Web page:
But the bigger issue with these types of situations is that companies need to realize that just because someone doesn’t like the way you’re acting and states an opinion, on that subject, it doesn’t mean that they first need to contact you or get a meaningless PR quote from you. You have a right to respond, but on your own website — or within open comments if they’re available (as they are on this site). For too long, companies have hid behind bland PR statements and the willingness of the press to “balance” stories with an accusation and a denial, but no real effort to get to the bottom of things. That’s changing, and it’s time that companies and their PR reps caught up to what’s happening.

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Companies: google, video professor

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Comments on “Yes, We Can Write Our Opinions Without Contacting The Company We're Writing About First”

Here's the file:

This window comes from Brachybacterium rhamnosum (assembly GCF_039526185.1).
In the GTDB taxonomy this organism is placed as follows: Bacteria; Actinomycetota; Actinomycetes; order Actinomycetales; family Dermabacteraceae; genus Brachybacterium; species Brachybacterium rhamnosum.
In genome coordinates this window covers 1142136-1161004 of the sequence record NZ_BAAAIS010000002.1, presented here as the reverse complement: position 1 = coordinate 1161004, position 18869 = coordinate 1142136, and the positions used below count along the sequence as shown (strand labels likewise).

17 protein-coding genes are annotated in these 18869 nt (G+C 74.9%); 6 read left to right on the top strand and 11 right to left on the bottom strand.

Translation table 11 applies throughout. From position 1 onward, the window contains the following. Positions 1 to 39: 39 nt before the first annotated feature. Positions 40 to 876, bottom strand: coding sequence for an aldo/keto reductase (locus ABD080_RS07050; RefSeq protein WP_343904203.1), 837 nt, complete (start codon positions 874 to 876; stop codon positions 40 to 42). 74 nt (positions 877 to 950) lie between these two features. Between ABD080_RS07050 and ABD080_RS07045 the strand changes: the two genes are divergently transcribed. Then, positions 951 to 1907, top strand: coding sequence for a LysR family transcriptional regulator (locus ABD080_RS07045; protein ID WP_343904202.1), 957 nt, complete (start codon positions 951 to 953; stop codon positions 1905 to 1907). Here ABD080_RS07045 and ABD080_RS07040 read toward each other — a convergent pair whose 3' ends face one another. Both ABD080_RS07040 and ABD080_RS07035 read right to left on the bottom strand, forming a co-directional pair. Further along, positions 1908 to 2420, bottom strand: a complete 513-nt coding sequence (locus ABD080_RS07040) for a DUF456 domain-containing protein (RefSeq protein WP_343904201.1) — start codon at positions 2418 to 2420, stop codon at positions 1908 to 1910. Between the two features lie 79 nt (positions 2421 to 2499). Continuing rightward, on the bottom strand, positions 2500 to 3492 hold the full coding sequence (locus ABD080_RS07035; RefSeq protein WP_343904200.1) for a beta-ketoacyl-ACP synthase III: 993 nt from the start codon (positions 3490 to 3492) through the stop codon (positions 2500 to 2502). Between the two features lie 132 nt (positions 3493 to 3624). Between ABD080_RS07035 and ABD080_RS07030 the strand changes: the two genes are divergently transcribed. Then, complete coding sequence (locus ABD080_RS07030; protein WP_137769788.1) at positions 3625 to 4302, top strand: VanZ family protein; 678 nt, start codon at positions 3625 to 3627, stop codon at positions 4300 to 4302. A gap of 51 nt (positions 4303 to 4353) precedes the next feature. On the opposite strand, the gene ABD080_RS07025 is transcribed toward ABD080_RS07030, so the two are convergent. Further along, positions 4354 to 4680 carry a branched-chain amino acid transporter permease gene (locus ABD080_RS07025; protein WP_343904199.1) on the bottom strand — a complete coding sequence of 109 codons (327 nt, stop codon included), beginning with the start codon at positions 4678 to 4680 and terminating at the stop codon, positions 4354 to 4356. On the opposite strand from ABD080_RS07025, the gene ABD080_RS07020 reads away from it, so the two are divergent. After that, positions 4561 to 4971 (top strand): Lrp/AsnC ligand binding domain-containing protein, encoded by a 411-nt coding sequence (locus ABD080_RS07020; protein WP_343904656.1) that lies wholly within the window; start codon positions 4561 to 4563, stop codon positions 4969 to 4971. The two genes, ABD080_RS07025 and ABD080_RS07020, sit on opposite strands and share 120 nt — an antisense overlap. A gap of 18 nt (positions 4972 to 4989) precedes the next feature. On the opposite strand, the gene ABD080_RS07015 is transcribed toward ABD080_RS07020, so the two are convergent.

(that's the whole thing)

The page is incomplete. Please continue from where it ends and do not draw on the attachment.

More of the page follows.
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william (profile) says:

PR people? really?

Whenever you “demand” someone to do something, you effectively shuts down the conversation and decrease the chance of influencing others to do your bidding. The word “demand” or a carefully crafted letter with various legal threats just, like DMCA take down notices.

If any of those PR ppl are reading this. Have you ever heard of good will?

PR people, I thought you guys are professionals? How did you miss this negotiation 101? Or do you believe that you are powerful enough like the King of Ye Olde England who can behead anyone who has an opinion you don’t like?

New Mexico Mark says:

Re: PR people? really?

It does seem ironic that these types of edicts would originate from “Public Relations” departments. I can understand that kind of nonsense coming from a soulless legal group. But Public Relations? Maybe they slept through their “Diplomacy 101” or “How to Win Friends and Influence People” seminars.

Hillary Johnson (user link) says:

What publicists don't know